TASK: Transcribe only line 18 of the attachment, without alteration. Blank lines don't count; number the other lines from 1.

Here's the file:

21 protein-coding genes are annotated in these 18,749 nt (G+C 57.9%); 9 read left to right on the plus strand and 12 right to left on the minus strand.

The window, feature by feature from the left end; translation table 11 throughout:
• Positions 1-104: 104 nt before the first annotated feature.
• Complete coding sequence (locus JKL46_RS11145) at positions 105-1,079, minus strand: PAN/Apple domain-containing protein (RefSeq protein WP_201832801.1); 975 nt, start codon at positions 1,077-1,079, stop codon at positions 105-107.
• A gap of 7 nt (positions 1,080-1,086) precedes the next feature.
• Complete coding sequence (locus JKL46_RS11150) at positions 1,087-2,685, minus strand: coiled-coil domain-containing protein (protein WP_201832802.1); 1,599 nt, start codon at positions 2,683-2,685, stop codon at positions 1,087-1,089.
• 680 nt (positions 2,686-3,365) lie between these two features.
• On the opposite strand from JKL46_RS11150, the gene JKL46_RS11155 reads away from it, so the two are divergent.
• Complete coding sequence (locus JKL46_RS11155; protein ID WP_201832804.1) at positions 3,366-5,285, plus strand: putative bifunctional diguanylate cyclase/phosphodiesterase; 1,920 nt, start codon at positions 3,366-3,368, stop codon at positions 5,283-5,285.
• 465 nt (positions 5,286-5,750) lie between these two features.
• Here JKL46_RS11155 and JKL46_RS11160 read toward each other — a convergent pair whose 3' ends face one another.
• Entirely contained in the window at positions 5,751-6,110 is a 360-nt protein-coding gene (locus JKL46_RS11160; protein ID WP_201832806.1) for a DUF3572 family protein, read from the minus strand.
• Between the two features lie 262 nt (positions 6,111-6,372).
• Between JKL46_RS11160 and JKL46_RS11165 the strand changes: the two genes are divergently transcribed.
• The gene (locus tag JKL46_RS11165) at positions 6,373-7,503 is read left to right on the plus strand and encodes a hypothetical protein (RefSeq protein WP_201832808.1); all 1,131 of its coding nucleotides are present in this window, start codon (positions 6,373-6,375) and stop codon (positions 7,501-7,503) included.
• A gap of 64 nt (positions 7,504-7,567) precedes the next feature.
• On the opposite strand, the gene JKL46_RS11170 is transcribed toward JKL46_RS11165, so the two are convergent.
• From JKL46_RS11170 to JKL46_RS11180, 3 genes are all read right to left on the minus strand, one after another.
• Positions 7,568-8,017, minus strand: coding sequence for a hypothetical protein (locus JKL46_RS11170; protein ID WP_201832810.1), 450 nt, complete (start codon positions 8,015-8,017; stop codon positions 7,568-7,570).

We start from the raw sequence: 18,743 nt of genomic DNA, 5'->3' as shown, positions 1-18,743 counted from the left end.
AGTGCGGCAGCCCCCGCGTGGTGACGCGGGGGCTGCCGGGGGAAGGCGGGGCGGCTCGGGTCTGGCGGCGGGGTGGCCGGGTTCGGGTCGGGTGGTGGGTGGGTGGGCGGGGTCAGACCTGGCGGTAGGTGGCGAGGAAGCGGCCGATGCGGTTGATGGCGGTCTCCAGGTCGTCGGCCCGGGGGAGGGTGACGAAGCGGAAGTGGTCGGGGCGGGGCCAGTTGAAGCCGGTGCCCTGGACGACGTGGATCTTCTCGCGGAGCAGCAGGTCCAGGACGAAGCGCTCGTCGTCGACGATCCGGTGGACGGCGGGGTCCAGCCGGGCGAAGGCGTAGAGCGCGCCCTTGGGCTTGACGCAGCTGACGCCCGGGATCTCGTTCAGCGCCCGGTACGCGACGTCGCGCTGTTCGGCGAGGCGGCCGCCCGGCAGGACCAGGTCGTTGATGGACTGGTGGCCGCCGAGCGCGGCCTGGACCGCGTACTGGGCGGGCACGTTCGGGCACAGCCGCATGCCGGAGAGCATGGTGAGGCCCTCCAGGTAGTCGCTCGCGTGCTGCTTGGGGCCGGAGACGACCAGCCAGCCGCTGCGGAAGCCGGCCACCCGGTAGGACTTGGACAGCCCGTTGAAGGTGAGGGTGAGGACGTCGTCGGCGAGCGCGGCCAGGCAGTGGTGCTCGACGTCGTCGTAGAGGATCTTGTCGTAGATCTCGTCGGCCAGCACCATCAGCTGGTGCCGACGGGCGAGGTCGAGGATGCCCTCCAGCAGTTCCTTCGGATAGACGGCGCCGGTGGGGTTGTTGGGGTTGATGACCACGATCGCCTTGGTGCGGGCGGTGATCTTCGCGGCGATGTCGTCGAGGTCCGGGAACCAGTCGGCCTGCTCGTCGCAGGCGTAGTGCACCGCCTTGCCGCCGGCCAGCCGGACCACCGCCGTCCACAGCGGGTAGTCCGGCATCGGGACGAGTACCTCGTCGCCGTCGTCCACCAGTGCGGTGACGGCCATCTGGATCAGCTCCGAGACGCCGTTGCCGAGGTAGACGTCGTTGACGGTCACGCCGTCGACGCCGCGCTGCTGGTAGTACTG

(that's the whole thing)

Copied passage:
• From JKL46_RS11170 to JKL46_RS11180, 3 genes are all read right to left on the minus strand, one after another.